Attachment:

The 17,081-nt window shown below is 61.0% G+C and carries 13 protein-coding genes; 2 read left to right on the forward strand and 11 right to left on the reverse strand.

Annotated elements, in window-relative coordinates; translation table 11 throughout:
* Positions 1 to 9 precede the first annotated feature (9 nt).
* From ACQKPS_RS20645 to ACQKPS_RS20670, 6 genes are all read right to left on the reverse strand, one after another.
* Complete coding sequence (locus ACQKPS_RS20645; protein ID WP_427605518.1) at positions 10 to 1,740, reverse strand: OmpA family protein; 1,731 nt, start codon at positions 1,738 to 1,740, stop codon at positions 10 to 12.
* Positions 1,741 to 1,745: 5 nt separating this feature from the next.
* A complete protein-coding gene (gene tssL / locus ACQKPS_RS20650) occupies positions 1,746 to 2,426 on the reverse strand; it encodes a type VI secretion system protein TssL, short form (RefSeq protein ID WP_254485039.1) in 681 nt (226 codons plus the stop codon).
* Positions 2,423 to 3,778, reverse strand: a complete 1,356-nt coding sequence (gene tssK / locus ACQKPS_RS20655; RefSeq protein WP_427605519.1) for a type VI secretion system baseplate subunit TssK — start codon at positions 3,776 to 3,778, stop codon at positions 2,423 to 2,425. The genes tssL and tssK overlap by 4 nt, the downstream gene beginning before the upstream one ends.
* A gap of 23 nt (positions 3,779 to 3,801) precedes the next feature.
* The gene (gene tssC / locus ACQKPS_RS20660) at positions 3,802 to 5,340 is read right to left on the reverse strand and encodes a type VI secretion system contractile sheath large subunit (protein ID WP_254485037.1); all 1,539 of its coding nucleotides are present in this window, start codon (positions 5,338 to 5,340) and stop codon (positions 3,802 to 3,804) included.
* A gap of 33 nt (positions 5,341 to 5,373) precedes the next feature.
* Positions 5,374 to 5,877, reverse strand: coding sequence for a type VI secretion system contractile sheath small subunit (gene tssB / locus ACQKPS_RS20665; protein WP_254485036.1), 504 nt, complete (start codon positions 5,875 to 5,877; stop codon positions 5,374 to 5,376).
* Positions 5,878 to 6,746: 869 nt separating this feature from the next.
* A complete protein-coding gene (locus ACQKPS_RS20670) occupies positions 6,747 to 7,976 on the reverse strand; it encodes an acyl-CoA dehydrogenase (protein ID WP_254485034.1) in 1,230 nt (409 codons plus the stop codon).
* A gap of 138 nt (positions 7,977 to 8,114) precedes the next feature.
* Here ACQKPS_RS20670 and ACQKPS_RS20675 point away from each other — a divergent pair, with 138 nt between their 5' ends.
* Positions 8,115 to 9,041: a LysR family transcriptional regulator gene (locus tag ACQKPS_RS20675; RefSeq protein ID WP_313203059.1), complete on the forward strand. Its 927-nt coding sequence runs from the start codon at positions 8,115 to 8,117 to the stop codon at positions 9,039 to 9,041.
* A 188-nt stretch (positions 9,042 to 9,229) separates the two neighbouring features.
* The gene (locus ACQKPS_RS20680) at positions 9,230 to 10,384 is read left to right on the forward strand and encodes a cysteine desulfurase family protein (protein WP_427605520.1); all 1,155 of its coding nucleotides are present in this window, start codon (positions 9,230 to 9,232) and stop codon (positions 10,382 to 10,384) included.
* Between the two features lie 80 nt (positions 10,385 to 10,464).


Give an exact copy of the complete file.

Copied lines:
The 17,081-nt window shown below is 61.0% G+C and carries 13 protein-coding genes; 2 read left to right on the forward strand and 11 right to left on the reverse strand.

Annotated elements, in window-relative coordinates; translation table 11 throughout:
* Positions 1 to 9 precede the first annotated feature (9 nt).
* From ACQKPS_RS20645 to ACQKPS_RS20670, 6 genes are all read right to left on the reverse strand, one after another.
* Complete coding sequence (locus ACQKPS_RS20645; protein ID WP_427605518.1) at positions 10 to 1,740, reverse strand: OmpA family protein; 1,731 nt, start codon at positions 1,738 to 1,740, stop codon at positions 10 to 12.
* Positions 1,741 to 1,745: 5 nt separating this feature from the next.
* A complete protein-coding gene (gene tssL / locus ACQKPS_RS20650) occupies positions 1,746 to 2,426 on the reverse strand; it encodes a type VI secretion system protein TssL, short form (RefSeq protein ID WP_254485039.1) in 681 nt (226 codons plus the stop codon).
* Positions 2,423 to 3,778, reverse strand: a complete 1,356-nt coding sequence (gene tssK / locus ACQKPS_RS20655; RefSeq protein WP_427605519.1) for a type VI secretion system baseplate subunit TssK — start codon at positions 3,776 to 3,778, stop codon at positions 2,423 to 2,425. The genes tssL and tssK overlap by 4 nt, the downstream gene beginning before the upstream one ends.
* A gap of 23 nt (positions 3,779 to 3,801) precedes the next feature.
* The gene (gene tssC / locus ACQKPS_RS20660) at positions 3,802 to 5,340 is read right to left on the reverse strand and encodes a type VI secretion system contractile sheath large subunit (protein ID WP_254485037.1); all 1,539 of its coding nucleotides are present in this window, start codon (positions 5,338 to 5,340) and stop codon (positions 3,802 to 3,804) included.
* A gap of 33 nt (positions 5,341 to 5,373) precedes the next feature.
* Positions 5,374 to 5,877, reverse strand: coding sequence for a type VI secretion system contractile sheath small subunit (gene tssB / locus ACQKPS_RS20665; protein WP_254485036.1), 504 nt, complete (start codon positions 5,875 to 5,877; stop codon positions 5,374 to 5,376).
* Positions 5,878 to 6,746: 869 nt separating this feature from the next.
* A complete protein-coding gene (locus ACQKPS_RS20670) occupies positions 6,747 to 7,976 on the reverse strand; it encodes an acyl-CoA dehydrogenase (protein ID WP_254485034.1) in 1,230 nt (409 codons plus the stop codon).
* A gap of 138 nt (positions 7,977 to 8,114) precedes the next feature.
* Here ACQKPS_RS20670 and ACQKPS_RS20675 point away from each other — a divergent pair, with 138 nt between their 5' ends.
* Positions 8,115 to 9,041: a LysR family transcriptional regulator gene (locus tag ACQKPS_RS20675; RefSeq protein ID WP_313203059.1), complete on the forward strand. Its 927-nt coding sequence runs from the start codon at positions 8,115 to 8,117 to the stop codon at positions 9,039 to 9,041.
* A 188-nt stretch (positions 9,042 to 9,229) separates the two neighbouring features.
* The gene (locus ACQKPS_RS20680) at positions 9,230 to 10,384 is read left to right on the forward strand and encodes a cysteine desulfurase family protein (protein WP_427605520.1); all 1,155 of its coding nucleotides are present in this window, start codon (positions 9,230 to 9,232) and stop codon (positions 10,382 to 10,384) included.
* Between the two features lie 80 nt (positions 10,385 to 10,464).